About this Famous People
American leader in the Latter Day Saint movement and a settler of the Western United States
Source : Tim DOWLING
Young was born to a farming family in Whitingham, Vermont and worked as a travelling carpenter and blacksmith, among other trades. Young first married in 1824 to Miriam Angeline Works. Though he had converted to the Methodist faith in 1823, Young was drawn to Mormonism after reading the Book of Mormon shortly after its publication in 1830. He officially joined the new church in 1832 and traveled to Upper Canada as a missionary. After his first wife died in 1832, Young joined many Mormons in establishing a community in Kirtland, Ohio. Young was ordained a member of the original Quorum of the Twelve Apostles in 1835, and he assumed a leadership role within that organization in taking Mormonism to the United Kingdom and organizing the exodus of Latter Day Saints from Missouri in 1838.
While in jail awaiting trial for alleged treason charges, Joseph Smith, president of the church, was killed by an armed mob in 1844. Several claimants to the role of church President emerged during the succession crisis that ensued. Before a large meeting convened to discuss the succession in Nauvoo, Illinois, Sidney Rigdon, the senior surviving member of the church's First Presidency, argued there could be no successor to the deceased prophet and that he should be made the "Protector" of the church. Young opposed this reasoning and motion. Smith had earlier recorded a revelation which stated the Quorum of the Twelve Apostles were "equal in authority and power" to the First Presidency, so Young claimed that the leadership of the church fell to the Twelve Apostles. Many of Young's followers would later reminisce that while Young spoke to the congregation, he looked or sounded exactly like Joseph Smith, to which they attributed the power of God. These recollections indicate an experience of some kind that persuaded them that the Quorum of the Twelve Apostles was to lead the church with Young as the Quorum's President. Young was ordained President of the Church in December 1847, more than two and a half years after Smith's death. Rigdon became the president of a separate church organization based in Pittsburgh, Pennsylvania and other potential successors emerged to lead what became other denominations of the movement.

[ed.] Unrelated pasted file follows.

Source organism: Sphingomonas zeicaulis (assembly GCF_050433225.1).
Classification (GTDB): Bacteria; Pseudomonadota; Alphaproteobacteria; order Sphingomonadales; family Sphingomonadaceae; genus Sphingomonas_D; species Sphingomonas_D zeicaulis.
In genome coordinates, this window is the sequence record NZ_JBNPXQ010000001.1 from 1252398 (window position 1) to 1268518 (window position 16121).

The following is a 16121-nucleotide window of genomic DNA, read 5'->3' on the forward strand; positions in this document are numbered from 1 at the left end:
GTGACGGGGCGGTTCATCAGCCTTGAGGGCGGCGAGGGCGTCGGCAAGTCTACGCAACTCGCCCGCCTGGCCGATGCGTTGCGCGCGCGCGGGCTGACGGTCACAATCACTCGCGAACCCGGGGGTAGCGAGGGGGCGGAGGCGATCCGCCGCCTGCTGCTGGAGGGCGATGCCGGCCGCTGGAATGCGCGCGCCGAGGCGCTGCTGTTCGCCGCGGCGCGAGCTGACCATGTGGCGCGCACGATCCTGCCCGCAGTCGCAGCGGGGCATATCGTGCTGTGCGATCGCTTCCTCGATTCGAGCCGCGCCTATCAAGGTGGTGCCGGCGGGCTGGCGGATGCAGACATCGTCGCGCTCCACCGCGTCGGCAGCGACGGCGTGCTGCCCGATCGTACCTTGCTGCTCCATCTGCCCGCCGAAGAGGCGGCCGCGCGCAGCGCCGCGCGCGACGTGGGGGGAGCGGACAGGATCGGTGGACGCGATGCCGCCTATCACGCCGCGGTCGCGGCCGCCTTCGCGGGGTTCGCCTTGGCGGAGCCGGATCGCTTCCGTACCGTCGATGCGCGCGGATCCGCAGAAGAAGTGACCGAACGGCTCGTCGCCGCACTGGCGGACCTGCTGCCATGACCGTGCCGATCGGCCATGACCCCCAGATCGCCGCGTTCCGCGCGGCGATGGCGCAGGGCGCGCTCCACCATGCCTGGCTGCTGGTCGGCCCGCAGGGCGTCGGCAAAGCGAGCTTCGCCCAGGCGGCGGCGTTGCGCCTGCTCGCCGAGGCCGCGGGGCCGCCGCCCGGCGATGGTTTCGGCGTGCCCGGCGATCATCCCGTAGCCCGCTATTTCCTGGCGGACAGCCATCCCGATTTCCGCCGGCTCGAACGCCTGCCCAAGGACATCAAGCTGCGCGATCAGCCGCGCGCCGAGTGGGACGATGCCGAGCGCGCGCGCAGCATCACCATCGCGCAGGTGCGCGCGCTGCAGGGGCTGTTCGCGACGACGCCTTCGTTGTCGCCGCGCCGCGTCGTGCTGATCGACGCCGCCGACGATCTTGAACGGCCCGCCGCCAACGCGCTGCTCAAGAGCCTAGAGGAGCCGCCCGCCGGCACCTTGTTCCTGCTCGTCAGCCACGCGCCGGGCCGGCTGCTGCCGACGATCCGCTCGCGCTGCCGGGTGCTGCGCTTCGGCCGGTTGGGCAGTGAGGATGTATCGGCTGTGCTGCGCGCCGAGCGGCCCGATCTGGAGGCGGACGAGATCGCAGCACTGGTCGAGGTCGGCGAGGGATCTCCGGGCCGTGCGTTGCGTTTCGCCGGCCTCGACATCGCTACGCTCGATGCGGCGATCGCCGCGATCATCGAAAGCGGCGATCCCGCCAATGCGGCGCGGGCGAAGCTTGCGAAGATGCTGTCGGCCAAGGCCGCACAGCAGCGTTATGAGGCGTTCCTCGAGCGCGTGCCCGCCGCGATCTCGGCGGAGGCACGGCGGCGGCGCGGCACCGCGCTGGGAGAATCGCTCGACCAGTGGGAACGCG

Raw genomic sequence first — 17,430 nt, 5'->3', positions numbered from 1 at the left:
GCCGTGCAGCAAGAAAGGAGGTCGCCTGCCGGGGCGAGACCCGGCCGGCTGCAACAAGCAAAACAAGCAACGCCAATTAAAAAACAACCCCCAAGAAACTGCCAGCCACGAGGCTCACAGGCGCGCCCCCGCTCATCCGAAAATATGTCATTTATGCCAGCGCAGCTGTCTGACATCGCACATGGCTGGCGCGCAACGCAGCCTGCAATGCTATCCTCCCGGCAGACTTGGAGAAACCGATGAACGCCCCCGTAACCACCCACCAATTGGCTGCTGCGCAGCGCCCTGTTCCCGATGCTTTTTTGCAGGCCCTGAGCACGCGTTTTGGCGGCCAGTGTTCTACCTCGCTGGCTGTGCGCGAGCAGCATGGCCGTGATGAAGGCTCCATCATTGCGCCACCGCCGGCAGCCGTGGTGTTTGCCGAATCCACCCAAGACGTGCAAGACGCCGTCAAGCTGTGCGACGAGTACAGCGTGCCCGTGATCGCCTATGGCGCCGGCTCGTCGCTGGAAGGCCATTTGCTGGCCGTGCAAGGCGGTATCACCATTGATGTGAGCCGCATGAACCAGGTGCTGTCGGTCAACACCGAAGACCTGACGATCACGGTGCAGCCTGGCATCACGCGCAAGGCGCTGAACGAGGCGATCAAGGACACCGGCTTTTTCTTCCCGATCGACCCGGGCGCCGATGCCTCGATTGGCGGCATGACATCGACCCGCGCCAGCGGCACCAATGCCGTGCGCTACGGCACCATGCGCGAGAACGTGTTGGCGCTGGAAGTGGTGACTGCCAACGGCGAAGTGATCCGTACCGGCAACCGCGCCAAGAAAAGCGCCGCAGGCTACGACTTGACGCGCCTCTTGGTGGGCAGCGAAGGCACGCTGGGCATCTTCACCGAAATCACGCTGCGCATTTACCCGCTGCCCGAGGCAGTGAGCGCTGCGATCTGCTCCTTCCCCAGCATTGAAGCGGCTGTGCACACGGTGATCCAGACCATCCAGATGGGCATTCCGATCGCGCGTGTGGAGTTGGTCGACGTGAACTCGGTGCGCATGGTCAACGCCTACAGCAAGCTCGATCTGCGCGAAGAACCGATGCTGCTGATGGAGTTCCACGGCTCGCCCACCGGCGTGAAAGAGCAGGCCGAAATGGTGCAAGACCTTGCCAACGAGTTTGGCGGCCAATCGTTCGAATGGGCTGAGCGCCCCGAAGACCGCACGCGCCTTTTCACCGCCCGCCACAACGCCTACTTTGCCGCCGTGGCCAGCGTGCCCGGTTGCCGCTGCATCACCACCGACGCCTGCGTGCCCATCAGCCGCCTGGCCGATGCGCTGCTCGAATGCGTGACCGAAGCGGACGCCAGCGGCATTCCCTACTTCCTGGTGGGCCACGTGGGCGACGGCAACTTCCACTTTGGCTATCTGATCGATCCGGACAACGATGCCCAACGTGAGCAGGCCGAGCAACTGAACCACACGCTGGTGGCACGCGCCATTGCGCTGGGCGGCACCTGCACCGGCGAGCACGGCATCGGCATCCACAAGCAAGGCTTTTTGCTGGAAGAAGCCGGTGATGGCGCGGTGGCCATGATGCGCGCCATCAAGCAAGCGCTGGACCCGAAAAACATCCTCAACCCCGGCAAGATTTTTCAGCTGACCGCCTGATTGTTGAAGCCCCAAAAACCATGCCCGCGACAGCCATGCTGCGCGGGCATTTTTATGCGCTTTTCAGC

Source : http://www.wikipedia.org/